How to Have a ‘Good’ Fight With Your Partner

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Written By Rivera Claudia

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What we were trying to do in this book is give people permission, really, and say hey, it is absolutely normal to voice your emotions. It’s good to voice your emotions. And it’s okay to voice your anger, as long as you’re not using the Four Horsemen—criticism, contempt, defensiveness, and stonewalling—to do so. People fail to make a distinction between anger expressed in a healthy way and in an unhealthy way, but it makes a huge difference emotionally, intellectually, spiritually, and physically.

In the book, you say it’s a myth that “a conflict is a problem to be solved.” I think this would surprise a lot of people—can you explain why it’s beneficial for us to rethink the purpose of conflict, and what the end result of one should be?

JULIE: Here’s the story: People have different brains. What a shocker. And there’s this myth that you’re supposed to marry somebody or be committed to somebody who is a clone of you. You’re supposed to have the same interests, the same passions, the same fears, the same belief systems and ethics. Well, it’s so wrong. We have different experiences. Even if we come from identical cultures, we still are very, very different in our own history. What that means is that we form different personalities and different preferences that we run up against in any relationship.

So what happens with conflicts that are based on lifestyle preference differences? Well, they just keep coming up over and over and over again, like we mentioned before. You can’t turn somebody into a clone of you, and typically those perpetual problems could only be solved by marrying your clone. And even then it’s not going to work, because you’ll be bored out of your mind.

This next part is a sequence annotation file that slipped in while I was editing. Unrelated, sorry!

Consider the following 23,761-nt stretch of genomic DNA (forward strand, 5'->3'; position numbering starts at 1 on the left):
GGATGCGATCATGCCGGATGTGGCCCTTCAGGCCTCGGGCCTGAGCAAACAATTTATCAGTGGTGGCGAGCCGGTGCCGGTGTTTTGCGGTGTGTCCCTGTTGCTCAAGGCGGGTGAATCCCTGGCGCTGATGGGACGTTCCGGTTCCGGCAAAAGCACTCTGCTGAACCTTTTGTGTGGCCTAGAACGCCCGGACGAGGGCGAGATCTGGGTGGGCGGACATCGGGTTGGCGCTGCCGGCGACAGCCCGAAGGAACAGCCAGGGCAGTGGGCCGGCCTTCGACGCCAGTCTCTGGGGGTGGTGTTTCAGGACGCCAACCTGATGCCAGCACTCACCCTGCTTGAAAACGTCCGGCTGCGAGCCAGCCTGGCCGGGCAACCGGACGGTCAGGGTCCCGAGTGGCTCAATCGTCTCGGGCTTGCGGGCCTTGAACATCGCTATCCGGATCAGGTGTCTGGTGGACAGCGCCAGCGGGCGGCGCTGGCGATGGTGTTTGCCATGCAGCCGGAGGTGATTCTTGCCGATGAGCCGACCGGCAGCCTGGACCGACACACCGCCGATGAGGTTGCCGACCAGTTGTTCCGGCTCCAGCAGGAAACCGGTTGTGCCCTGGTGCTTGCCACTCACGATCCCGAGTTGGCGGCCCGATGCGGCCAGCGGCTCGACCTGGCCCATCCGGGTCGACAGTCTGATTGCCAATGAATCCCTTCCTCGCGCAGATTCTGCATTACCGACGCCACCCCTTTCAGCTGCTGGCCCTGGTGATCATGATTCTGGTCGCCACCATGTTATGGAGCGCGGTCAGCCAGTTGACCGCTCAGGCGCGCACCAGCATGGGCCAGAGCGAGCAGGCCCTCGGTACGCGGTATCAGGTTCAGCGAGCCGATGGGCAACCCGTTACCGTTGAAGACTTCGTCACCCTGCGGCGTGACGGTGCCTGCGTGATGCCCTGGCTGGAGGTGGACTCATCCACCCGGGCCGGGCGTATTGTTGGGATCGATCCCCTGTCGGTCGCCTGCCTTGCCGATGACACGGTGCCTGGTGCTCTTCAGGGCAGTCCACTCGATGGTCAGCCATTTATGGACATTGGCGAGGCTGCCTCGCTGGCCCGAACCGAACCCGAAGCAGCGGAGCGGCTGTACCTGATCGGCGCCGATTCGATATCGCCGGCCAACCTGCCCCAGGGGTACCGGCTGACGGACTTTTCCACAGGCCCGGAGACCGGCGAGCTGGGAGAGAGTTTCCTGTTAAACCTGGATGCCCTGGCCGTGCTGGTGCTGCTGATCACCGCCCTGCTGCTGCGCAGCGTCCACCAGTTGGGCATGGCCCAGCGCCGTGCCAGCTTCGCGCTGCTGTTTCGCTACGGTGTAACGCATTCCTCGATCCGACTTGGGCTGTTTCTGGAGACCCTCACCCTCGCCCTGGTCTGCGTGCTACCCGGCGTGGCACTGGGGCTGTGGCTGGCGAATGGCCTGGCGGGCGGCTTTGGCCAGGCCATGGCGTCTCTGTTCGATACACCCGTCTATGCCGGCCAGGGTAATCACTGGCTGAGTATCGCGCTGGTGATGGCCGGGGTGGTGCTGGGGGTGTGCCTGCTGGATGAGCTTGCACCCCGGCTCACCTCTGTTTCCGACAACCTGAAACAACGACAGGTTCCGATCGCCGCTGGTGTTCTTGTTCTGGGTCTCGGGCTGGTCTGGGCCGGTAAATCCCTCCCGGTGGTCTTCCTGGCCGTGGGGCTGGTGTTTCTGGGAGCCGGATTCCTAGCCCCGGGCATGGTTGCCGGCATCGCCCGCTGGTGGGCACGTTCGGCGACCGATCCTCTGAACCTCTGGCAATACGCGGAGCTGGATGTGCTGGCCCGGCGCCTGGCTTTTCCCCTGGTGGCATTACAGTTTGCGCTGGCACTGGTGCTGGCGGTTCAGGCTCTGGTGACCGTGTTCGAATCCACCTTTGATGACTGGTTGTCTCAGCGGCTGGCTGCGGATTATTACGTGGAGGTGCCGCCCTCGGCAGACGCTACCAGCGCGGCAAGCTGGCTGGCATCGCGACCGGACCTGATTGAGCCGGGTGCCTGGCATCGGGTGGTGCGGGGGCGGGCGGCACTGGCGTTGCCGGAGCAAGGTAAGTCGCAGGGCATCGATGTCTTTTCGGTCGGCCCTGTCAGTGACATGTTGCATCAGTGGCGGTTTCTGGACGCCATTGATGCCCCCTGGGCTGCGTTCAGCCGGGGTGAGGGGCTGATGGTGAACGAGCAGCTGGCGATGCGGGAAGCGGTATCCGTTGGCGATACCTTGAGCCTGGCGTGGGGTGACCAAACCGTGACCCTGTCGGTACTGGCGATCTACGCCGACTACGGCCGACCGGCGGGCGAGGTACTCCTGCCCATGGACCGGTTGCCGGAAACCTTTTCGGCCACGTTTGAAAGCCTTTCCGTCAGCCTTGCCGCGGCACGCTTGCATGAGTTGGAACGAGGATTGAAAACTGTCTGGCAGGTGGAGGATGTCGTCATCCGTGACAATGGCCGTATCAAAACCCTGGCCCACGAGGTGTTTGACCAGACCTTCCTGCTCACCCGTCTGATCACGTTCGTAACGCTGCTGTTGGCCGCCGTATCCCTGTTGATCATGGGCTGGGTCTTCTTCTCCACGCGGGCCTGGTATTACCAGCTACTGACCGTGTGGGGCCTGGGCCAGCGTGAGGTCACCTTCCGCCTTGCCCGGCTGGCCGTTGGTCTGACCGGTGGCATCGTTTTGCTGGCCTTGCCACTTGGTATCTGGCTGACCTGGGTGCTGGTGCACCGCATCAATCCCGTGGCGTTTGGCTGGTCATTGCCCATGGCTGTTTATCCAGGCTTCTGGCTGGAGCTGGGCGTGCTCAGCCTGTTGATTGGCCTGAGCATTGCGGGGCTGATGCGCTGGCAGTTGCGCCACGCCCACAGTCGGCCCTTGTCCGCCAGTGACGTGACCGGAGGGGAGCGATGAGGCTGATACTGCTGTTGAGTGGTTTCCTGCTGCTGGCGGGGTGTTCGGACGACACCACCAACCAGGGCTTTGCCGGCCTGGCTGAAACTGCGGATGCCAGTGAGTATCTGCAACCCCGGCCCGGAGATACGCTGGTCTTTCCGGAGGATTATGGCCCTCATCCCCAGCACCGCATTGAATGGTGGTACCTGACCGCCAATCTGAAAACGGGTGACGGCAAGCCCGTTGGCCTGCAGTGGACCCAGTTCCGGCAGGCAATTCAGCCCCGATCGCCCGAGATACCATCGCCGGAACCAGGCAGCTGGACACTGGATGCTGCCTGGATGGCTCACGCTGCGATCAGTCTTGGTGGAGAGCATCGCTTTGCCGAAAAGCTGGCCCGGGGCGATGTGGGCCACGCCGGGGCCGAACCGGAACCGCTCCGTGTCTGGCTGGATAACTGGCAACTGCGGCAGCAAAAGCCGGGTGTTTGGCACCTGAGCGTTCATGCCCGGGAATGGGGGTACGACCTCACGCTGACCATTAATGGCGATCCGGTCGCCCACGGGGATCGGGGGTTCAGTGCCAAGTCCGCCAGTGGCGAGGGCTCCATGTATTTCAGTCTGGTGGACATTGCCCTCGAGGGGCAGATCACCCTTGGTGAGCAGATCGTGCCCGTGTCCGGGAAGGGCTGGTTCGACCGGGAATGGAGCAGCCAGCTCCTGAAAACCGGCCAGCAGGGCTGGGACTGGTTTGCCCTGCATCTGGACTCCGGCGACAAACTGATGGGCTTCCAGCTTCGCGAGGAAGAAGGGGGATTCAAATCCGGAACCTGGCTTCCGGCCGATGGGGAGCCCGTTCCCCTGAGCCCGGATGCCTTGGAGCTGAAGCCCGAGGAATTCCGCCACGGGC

We found in our research that 69% of problems couples struggle with are perpetual, and the only way to deal with them is to learn how to accept those differences. You can’t really solve or change them. You don’t have to love the differences, but accept them, learn how to dialogue about them, and maybe even laugh at them. When they come up, compromise around them and come up with a temporary solution rather than getting gridlocked on it and fighting to try and have things your way when it runs counter to who your partner is as a human being. That’s the story of that.

Can—or should—you ever try to change parts of who your partner is at their core?

JOHN: I think that’s a fundamental aspect of conflict—the differences between two people actually wind up enriching the relationship.

JULIE: I also think that people do change. There are certain ways that John and I have really worked hard to change in order to be kinder to one another. I’m a neat freak, and suffice it to say, John is not. He—poor sweetheart—has had to put up with my saying, “Clean that up!” a fair amount. It used to take maybe six times to ask him to clean something up. Now we’re down to about three—yay! I’m learning how to be much more patient and to understand that, no, that’s not going to be his priority. He’s going to want to go practice violin. And I don’t blame him. But he has tried hard to accommodate my need for tidiness because he knows I turn into a roaring lioness if things aren’t tidy. So he has changed, no question about it.

JOHN: And you have too.

JULIE: I’ve changed too, to be more patient, to be more accepting—accept popcorn on the couch.

JOHN: That’s our latest conflict.

JULIE: Oh, man. You just have to laugh at it. But both people can change. You’re never going to be clones, but you can at least try to be a little bit more of what your partner needs. And that goes back to the game theory.

My final question—have you seen any of the TikTok videos that have gone viral about bidding?

JULIE: We did a TikTok piece that our fabulous new staff person, Nicole, put out there on social media, which was responding to the bird test. They were really fun. So, turning toward is incredibly important, as that really funny, warm, wonderful woman suggested.

‘Fight Right: How Successful Couples Turn Conflict into Connection’ by Dr. Julie Schwartz Gottman and Dr. John Gottman

This interview has been edited and condensed for length and clarity. 


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